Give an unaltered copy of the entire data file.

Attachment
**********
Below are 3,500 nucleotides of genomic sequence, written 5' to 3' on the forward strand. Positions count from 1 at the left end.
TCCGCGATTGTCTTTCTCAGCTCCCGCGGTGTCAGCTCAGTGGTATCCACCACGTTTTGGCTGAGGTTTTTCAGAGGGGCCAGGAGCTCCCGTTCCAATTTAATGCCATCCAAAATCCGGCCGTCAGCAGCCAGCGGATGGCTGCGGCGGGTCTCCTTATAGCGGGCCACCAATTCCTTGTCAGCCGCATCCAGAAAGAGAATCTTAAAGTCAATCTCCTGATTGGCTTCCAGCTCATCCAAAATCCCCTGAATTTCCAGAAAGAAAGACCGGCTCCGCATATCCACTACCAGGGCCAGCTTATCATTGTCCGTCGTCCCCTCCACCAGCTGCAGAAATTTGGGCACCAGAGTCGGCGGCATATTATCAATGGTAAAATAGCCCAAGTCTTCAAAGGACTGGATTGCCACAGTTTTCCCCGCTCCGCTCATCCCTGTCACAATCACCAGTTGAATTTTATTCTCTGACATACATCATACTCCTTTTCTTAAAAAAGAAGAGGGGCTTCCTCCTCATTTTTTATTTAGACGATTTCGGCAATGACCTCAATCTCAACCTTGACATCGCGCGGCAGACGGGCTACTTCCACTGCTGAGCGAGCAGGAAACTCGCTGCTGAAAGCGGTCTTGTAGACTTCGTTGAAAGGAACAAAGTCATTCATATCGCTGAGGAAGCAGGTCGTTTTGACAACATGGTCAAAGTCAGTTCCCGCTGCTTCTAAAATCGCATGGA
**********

Below are 3,500 nucleotides of genomic sequence, written 5' to 3' on the forward strand. Positions count from 1 at the left end.
TCCGCGATTGTCTTTCTCAGCTCCCGCGGTGTCAGCTCAGTGGTATCCACCACGTTTTGGCTGAGGTTTTTCAGAGGGGCCAGGAGCTCCCGTTCCAATTTAATGCCATCCAAAATCCGGCCGTCAGCAGCCAGCGGATGGCTGCGGCGGGTCTCCTTATAGCGGGCCACCAATTCCTTGTCAGCCGCATCCAGAAAGAGAATCTTAAAGTCAATCTCCTGATTGGCTTCCAGCTCATCCAAAATCCCCTGAATTTCCAGAAAGAAAGACCGGCTCCGCATATCCACTACCAGGGCCAGCTTATCATTGTCCGTCGTCCCCTCCACCAGCTGCAGAAATTTGGGCACCAGAGTCGGCGGCATATTATCAATGGTAAAATAGCCCAAGTCTTCAAAGGACTGGATTGCCACAGTTTTCCCCGCTCCGCTCATCCCTGTCACAATCACCAGTTGAATTTTATTCTCTGACATACATCATACTCCTTTTCTTAAAAAAGAAGAGGGGCTTCCTCCTCATTTTTTATTTAGACGATTTCGGCAATGACCTCAATCTCAACCTTGACATCGCGCGGCAGACGGGCTACTTCCACTGCTGAGCGAGCAGGAAACTCGCTGCTGAAAGCGGTCTTGTAGACTTCGTTGAAAGGAACAAAGTCATTCATATCGCTGAGGAAGCAGGTCGTTTTGACAACATGGTCAAAGTCAGTTCCCGCTGCTTCTAAAATCGCATGGA